Life Messages, Vol. 1 (#1-41), by Witness Lee

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When Saul fell to the ground, his eyes were opened. He thought he had clear vision before that. It was he who was leading others toward Damascus, but after he was smitten by the light from heaven, “they led him by the hand, and brought him into Damascus” (Acts 9:8). When he could no longer see where he was going, the heavenly seeing came to him.

It is a mercy if such blindness can come upon all of us. We are too clear about what we are doing and where we are going. We continue on our way, unaware that we are blind, smug in the assurance that we know everything.

“Where there is no vision, the people run wild” (Prov. 29:18, Heb.). For all his self-assurance, Saul of Tarsus had no vision and was running wild. It took the voice from heaven to rescue him. What he called the heavenly vision is the central point of the divine revelation. Though Saul was so well versed in the Old Testament with its commandments and outward ordinances, he did not see its central point.

The same is true of many Christians. They may be familiar with the Bible, but they miss its central point, the heavenly vision. If we mean business with the Lord, such a vision will assuredly come to us. Until this happens, like Saul of Tarsus we are blind, though our physical eyes have sight.


Saul in his blindness was persecuting Christ, yet we must admit that he did have a heart for God.

Are we seeking after what is on God’s heart? The heart is the focus of the body. We may have an arm cut off or our eyes snatched out, but we can still live. Once our heart is taken out, though, we are finished. We can easily touch someone’s shoulder or nose or hand, but it is not easy to touch someone’s heart. The same is true of the Bible. We may have seen a good many of its teachings, but the focus of the divine revelation, like our heart, is not easily seen. It requires a heavenly vision.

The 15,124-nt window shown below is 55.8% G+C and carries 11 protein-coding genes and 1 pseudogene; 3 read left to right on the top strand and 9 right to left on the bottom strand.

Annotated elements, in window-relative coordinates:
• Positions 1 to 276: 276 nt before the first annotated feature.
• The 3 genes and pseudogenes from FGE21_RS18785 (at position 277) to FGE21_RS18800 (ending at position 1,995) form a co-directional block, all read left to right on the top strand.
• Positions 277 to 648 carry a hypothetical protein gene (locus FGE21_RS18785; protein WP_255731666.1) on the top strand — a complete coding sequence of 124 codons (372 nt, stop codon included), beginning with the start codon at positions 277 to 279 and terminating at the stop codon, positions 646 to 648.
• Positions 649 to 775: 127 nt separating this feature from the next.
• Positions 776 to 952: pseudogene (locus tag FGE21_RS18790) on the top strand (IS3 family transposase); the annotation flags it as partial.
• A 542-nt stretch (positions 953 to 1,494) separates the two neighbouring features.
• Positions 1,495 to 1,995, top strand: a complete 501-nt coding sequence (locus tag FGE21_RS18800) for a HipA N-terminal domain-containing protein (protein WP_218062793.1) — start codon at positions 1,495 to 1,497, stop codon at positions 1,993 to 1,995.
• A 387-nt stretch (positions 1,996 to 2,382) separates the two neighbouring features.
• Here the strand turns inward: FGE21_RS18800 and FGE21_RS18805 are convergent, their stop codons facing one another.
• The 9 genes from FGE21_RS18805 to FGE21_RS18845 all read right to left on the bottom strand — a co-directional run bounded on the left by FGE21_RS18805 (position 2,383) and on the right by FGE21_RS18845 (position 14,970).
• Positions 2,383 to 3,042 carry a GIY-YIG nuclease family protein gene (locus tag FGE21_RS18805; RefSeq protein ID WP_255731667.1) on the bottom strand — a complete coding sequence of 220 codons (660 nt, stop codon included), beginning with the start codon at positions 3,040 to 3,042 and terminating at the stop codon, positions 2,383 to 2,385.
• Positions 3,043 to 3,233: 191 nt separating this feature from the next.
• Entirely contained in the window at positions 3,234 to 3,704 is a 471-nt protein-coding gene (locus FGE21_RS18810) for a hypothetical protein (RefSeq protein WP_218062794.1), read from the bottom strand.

It is all too common for Christians to be burdened with what is good and scriptural—like going to the mission field to convert the heathen, for example—yet miss God’s deepest desire.

As you are going on your journey, look to Him to make you fall to the ground and say, “Who art Thou, Lord?”


Who is this little man from Nazareth? From that day on the road to Damascus Saul began to see who He is. As the years went by, Paul (no longer Saul) wrote a good number of Epistles to unfold the significance of this One. “Jesus of Nazareth, whom thou persecutest,” is God incarnate. He is the Redeemer who took away our sins. In His death He terminated the old creation. He resurrected to be Head of the new creation. Today in ascension He is Christ the Lord, Head over all things to the church. Those who believe in Him He makes members of His Body.


The central point in the Bible concerns the Triune God and His relationship with man. As Paul tells us, it pleased the Father that all His fullness dwell in the Son (Col. 2:9). The Son, then, is the embodiment of the Father’s fullness. If we receive the Son, we have the Father, who is embodied in the Son. Why is the Father in the Son? It is so that the Son may enter into us, and with Him the Father. In this way the Father will have a Body to be the fullness of the Son.

That Body is the church, which becomes the fullness of Christ by taking in His riches. As we eat of Christ and experience Him, we become the embodiment of His riches. To be His fullness is to be His expression.

Seeing this central point of the Bible will keep us from running wild. Too many Christians are running wild in their preoccupation with doctrinal matters or in their zeal to do things for God. The vision that we are part of His Body and that He is the Head will safeguard us from all such distractions.

Do not turn your eyes away to consider the way chairs should be arranged in the meetings, whether guitars should accompany your singing, or whether your meetings should be loud or quiet. If I propose that you should have more guitars in your meetings, how will you answer me? Your reply must not be about guitars; you must answer me with Christ, or you lose the case. You must answer me with the heavenly vision.

(Life Messages, Vol. 1 (#1-41), Chapter 31, by Witness Lee)